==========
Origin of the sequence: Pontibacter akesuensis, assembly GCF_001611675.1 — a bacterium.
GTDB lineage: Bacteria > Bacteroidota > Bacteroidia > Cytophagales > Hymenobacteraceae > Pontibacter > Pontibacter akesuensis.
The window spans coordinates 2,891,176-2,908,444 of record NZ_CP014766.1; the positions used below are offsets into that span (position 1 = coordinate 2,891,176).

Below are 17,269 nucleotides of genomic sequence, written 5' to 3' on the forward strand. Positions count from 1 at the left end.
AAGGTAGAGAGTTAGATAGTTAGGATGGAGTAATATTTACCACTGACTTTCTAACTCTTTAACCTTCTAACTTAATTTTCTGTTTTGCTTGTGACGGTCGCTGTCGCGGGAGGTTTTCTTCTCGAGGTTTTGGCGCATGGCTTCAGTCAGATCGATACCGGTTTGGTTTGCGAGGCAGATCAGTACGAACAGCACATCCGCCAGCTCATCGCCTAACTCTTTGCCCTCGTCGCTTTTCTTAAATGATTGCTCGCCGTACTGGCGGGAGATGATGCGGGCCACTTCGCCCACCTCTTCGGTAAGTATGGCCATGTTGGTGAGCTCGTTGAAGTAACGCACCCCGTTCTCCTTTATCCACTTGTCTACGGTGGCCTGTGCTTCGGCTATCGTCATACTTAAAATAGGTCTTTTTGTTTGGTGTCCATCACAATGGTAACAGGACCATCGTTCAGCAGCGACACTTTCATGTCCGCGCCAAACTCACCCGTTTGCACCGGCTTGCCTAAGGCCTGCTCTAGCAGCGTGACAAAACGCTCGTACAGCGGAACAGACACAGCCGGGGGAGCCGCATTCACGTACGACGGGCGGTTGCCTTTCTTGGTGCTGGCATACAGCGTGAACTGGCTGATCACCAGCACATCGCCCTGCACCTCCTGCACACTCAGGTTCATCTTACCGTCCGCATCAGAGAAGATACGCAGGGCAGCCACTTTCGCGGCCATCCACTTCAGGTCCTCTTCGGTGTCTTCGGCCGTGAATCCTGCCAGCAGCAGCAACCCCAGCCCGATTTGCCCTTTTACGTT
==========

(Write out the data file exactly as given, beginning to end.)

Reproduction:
Origin of the sequence: Pontibacter akesuensis, assembly GCF_001611675.1 — a bacterium.
GTDB lineage: Bacteria > Bacteroidota > Bacteroidia > Cytophagales > Hymenobacteraceae > Pontibacter > Pontibacter akesuensis.
The window spans coordinates 2,891,176-2,908,444 of record NZ_CP014766.1; the positions used below are offsets into that span (position 1 = coordinate 2,891,176).

Below are 17,269 nucleotides of genomic sequence, written 5' to 3' on the forward strand. Positions count from 1 at the left end.
AAGGTAGAGAGTTAGATAGTTAGGATGGAGTAATATTTACCACTGACTTTCTAACTCTTTAACCTTCTAACTTAATTTTCTGTTTTGCTTGTGACGGTCGCTGTCGCGGGAGGTTTTCTTCTCGAGGTTTTGGCGCATGGCTTCAGTCAGATCGATACCGGTTTGGTTTGCGAGGCAGATCAGTACGAACAGCACATCCGCCAGCTCATCGCCTAACTCTTTGCCCTCGTCGCTTTTCTTAAATGATTGCTCGCCGTACTGGCGGGAGATGATGCGGGCCACTTCGCCCACCTCTTCGGTAAGTATGGCCATGTTGGTGAGCTCGTTGAAGTAACGCACCCCGTTCTCCTTTATCCACTTGTCTACGGTGGCCTGTGCTTCGGCTATCGTCATACTTAAAATAGGTCTTTTTGTTTGGTGTCCATCACAATGGTAACAGGACCATCGTTCAGCAGCGACACTTTCATGTCCGCGCCAAACTCACCCGTTTGCACCGGCTTGCCTAAGGCCTGCTCTAGCAGCGTGACAAAACGCTCGTACAGCGGAACAGACACAGCCGGGGGAGCCGCATTCACGTACGACGGGCGGTTGCCTTTCTTGGTGCTGGCATACAGCGTGAACTGGCTGATCACCAGCACATCGCCCTGCACCTCCTGCACACTCAGGTTCATCTTACCGTCCGCATCAGAGAAGATACGCAGGGCAGCCACTTTCGCGGCCATCCACTTCAGGTCCTCTTCGGTGTCTTCGGCCGTGAATCCTGCCAGCAGCAGCAACCCCAGCCCGATTTGCCCTTTTACGTT